Confusion over Physical Assets, Information Assets – Part Two

So I need to compile a list of ALL assets, information or otherwise,

That leads to tables and chairs and powerbars.

OK so you can’t work without those, but that’s not what I meant.

InfoAssetsPhysical assets are only relevant in so far as they part of information processing. You should not start from those, you should start from the information and look at how the business processes make use of it.  Don’t confuse you DR/BC plan with your core ISMS statements.  ISO Standard 22301 addresses that.

This is, ultimately, about the business processes. Continue reading Confusion over Physical Assets, Information Assets – Part Two

The #1 Reason Leadership Development Fails
I wouldn’t have though, based on the title, that I’d be blogging about this, but then again one can get fed up with fed up with purely InfoSec blogs, ranting and raving about technology, techniques and ISO27000 and risk and all that.

But this does relate somewhat to security as awareness training, sort of …

My problem with training per se is that it presumes the need for indoctrination on systems, processes and techniques. Moreover, training assumes that said systems, processes and techniques are the right way to do things. When a trainer refers to something as “best practices” you can with great certitude rest assured that’s not the case. Training focuses on best practices, while development focuses on next practices. Training is often a rote, one directional, one dimensional, one size fits all, authoritarian process that imposes static, outdated information on people. The majority of training takes place within a monologue (lecture/presentation) rather than a dialog. Perhaps worst of all, training usually occurs within a vacuum driven by past experience, not by future needs. Continue reading The #1 Reason Leadership Development Fails

The Decline of the Physical Desktop

What’s interesting here is that this isn’t preaching “The Cloud” and only mentions VDI in one paragraph (2 in the one-line expanded version).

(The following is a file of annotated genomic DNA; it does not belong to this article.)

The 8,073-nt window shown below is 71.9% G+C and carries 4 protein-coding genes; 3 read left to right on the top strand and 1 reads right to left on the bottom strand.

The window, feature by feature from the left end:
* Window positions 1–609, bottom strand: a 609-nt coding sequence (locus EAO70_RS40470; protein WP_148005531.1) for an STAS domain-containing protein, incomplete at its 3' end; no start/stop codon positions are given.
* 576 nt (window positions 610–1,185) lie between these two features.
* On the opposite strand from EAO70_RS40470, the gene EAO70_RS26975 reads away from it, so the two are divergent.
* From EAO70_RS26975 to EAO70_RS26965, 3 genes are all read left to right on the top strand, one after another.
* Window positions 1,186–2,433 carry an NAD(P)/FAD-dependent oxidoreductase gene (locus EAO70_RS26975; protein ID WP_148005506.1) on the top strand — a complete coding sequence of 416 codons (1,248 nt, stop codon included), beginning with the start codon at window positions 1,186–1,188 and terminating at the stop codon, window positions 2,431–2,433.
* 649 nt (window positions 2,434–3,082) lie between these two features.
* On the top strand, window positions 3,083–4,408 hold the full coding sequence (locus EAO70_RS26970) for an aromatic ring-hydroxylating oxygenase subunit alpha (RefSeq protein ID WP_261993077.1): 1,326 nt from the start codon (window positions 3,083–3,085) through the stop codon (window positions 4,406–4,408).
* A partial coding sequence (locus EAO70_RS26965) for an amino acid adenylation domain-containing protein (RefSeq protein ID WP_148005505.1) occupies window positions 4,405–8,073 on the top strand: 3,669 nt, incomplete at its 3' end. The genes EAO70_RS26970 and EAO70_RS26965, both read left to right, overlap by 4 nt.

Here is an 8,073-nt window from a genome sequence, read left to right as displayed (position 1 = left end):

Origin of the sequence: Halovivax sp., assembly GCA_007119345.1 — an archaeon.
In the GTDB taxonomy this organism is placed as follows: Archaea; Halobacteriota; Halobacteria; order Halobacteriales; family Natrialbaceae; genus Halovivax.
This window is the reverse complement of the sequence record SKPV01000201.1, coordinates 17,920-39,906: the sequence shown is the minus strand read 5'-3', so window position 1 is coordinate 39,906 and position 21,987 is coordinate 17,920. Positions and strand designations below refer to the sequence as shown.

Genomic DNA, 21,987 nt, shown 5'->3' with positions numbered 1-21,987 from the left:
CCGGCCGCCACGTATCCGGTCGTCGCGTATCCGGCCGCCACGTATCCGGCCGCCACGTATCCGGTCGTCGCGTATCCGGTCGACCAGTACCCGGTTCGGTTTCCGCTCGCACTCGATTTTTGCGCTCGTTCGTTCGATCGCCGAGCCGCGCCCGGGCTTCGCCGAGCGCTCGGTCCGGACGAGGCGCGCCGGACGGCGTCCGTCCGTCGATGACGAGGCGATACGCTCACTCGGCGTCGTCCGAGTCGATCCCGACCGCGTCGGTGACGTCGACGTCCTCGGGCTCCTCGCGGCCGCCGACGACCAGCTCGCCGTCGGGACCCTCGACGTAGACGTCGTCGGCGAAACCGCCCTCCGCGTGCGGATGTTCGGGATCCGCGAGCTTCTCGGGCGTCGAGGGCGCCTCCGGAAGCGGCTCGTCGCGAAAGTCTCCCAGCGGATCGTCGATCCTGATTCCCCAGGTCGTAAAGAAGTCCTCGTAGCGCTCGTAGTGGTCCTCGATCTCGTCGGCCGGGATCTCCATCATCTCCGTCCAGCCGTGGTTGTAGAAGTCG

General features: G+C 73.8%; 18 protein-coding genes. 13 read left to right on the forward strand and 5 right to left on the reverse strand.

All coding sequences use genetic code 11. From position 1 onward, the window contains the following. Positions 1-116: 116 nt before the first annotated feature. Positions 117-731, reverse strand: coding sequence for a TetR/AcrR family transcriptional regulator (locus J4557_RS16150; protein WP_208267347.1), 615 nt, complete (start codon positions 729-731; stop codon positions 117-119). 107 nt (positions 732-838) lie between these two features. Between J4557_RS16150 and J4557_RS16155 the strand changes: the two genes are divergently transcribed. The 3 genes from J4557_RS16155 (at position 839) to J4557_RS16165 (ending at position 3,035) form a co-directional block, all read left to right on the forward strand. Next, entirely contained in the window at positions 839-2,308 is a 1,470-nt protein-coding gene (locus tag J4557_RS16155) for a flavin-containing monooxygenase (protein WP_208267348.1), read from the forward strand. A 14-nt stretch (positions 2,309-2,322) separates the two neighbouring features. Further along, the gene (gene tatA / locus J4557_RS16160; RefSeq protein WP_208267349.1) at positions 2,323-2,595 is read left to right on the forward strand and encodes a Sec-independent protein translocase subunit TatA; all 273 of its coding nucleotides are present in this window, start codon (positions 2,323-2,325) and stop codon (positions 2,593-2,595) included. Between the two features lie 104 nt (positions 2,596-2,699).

Also interesting is the real message: “Microsoft has lost it”.

Peter Drucker, the management guru, pointed out that the very last buggy-whip manufacturer in the age of automobiles was very efficient in its processes – it *HAD* to be to have survived that long. (One could say the same about sharks!)

“Keeping desktop systems in good working order is still a labour of Sysiphus ..”

Indeed. But LinuxDesktop and Mac/OSX seem to be avoiding most of the problems that plague Microsoft.

A prediction, however.
The problem with DOS/Windows was that the end user was the admin and  could fiddle with everything, including download and install new code. We are moving that self-same problem onto smart-phones and tablets. Android may be based on Linux, but its the same ‘end user in control’ model that we had with Windows. Its going to be a malware circus.

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What drives the RA? Need or Fashion?

A colleague in InfoSec made the following observation:

My point – RA is a nice to have, but it is superfluous. It looks nice
but does NOTHING without the bases being covered. what we need
is a baseline that everyone accepts as necessary (call it the house
odds if you like…)

Most of us in the profession have met the case where a Risk Analysis would be nice to have but is superfluous because the baseline controls that were needed were obvious and ‘generally accepted’, which makes me wonder why any of us support the fallacy or RA.

It gets back to the thing about the Hollywood effect that is Pen Testing. Quite apart from the many downsides it has from a business POV it is non-logical in the same way that RA is non-logical. Continue reading What drives the RA? Need or Fashion?

Career Insights from Stephen Northcutt, CEO of SANS


I get a lot of enquiries from wannabes who, as they put it, want to “break into security“. I presume they see it as more interesting than the work they are doing.